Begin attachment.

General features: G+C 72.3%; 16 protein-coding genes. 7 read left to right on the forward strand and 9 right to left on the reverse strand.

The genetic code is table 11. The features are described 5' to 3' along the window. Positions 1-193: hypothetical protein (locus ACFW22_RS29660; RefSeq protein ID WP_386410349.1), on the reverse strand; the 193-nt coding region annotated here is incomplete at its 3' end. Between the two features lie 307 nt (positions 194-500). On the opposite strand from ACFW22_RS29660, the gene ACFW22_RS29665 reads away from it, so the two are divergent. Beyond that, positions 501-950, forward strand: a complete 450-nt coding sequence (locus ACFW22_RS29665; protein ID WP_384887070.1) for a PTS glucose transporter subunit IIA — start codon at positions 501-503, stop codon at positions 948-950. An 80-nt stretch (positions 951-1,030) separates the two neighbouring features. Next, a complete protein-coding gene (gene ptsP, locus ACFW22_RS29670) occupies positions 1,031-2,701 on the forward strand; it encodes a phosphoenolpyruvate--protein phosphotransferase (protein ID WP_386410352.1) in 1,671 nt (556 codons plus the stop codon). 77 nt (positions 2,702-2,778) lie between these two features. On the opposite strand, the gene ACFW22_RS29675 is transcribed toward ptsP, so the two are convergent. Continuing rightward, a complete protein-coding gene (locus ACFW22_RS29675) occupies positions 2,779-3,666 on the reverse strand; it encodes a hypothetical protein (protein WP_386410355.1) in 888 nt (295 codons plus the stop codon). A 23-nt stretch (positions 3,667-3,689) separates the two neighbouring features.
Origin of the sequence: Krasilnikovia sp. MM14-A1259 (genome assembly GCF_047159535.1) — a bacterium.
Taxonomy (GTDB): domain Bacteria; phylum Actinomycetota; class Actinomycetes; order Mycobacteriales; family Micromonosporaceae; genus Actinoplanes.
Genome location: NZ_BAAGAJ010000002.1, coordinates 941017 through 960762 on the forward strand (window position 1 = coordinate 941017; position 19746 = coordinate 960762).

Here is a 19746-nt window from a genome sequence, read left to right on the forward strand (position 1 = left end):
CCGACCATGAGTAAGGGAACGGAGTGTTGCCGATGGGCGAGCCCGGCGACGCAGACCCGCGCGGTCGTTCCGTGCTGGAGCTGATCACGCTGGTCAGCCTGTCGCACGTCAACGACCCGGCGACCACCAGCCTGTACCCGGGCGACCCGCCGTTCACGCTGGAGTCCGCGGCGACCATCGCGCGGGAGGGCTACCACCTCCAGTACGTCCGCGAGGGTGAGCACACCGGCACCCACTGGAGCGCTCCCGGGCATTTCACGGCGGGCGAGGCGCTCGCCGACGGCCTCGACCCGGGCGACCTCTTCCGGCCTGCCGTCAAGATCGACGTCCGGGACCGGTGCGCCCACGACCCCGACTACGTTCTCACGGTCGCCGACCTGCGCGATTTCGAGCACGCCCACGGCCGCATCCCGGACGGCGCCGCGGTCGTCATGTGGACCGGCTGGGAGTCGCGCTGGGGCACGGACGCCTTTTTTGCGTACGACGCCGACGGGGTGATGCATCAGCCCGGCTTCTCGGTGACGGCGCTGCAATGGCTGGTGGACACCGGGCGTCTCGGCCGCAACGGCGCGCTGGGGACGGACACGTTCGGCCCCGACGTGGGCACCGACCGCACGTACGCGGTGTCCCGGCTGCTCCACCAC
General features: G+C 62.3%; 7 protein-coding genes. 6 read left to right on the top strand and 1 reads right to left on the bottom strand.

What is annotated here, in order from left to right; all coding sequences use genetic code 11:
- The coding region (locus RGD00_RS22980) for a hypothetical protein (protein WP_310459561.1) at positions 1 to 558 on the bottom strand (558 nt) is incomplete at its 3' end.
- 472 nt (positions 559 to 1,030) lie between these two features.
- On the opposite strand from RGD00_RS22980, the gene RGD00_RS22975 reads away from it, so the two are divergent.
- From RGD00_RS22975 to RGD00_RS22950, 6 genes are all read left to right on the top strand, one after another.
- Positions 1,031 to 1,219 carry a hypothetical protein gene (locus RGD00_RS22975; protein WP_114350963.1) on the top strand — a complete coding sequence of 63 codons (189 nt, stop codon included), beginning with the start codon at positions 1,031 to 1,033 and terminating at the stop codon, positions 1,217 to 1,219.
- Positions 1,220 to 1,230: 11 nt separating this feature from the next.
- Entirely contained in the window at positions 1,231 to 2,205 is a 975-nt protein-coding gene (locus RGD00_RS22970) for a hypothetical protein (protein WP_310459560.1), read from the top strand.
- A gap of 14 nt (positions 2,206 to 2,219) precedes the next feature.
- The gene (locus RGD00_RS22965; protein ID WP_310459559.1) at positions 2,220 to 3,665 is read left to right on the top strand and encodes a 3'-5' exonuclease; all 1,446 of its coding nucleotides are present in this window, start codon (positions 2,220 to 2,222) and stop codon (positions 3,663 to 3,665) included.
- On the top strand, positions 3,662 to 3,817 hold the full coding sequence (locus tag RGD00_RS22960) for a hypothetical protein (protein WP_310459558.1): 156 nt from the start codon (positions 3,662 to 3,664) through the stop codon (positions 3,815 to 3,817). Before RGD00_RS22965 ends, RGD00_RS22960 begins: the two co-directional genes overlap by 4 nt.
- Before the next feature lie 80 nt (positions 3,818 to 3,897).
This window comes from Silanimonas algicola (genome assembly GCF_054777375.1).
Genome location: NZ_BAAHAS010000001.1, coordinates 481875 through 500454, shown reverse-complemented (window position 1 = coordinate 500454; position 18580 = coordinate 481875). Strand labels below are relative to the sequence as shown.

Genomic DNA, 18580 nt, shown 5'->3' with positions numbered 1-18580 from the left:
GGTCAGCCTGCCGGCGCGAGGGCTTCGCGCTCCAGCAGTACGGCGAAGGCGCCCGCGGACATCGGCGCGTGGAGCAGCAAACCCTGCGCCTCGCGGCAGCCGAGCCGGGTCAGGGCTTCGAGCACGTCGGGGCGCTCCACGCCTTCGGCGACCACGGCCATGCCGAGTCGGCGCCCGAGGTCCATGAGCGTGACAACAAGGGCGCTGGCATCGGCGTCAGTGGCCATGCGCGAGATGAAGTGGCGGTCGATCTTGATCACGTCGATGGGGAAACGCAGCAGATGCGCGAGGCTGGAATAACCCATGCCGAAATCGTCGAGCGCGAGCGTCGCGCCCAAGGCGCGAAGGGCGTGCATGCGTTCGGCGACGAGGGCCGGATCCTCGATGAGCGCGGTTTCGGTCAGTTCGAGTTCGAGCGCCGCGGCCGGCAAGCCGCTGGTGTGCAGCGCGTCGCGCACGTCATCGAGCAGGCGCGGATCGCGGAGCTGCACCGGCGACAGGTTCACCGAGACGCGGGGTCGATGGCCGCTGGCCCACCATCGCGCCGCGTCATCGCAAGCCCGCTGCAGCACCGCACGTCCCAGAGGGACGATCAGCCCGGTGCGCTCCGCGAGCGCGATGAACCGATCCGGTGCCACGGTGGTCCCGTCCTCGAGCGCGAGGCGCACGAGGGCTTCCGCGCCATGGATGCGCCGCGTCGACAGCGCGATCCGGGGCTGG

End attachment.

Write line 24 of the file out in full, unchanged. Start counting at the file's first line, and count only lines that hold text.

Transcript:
GGTCAGCCTGCCGGCGCGAGGGCTTCGCGCTCCAGCAGTACGGCGAAGGCGCCCGCGGACATCGGCGCGTGGAGCAGCAAACCCTGCGCCTCGCGGCAGCCGAGCCGGGTCAGGGCTTCGAGCACGTCGGGGCGCTCCACGCCTTCGGCGACCACGGCCATGCCGAGTCGGCGCCCGAGGTCCATGAGCGTGACAACAAGGGCGCTGGCATCGGCGTCAGTGGCCATGCGCGAGATGAAGTGGCGGTCGATCTTGATCACGTCGATGGGGAAACGCAGCAGATGCGCGAGGCTGGAATAACCCATGCCGAAATCGTCGAGCGCGAGCGTCGCGCCCAAGGCGCGAAGGGCGTGCATGCGTTCGGCGACGAGGGCCGGATCCTCGATGAGCGCGGTTTCGGTCAGTTCGAGTTCGAGCGCCGCGGCCGGCAAGCCGCTGGTGTGCAGCGCGTCGCGCACGTCATCGAGCAGGCGCGGATCGCGGAGCTGCACCGGCGACAGGTTCACCGAGACGCGGGGTCGATGGCCGCTGGCCCACCATCGCGCCGCGTCATCGCAAGCCCGCTGCAGCACCGCACGTCCCAGAGGGACGATCAGCCCGGTGCGCTCCGCGAGCGCGATGAACCGATCCGGTGCCACGGTGGTCCCGTCCTCGAGCGCGAGGCGCACGAGGGCTTCCGCGCCATGGATGCGCCGCGTCGACAGCGCGATCCGGGGCTGG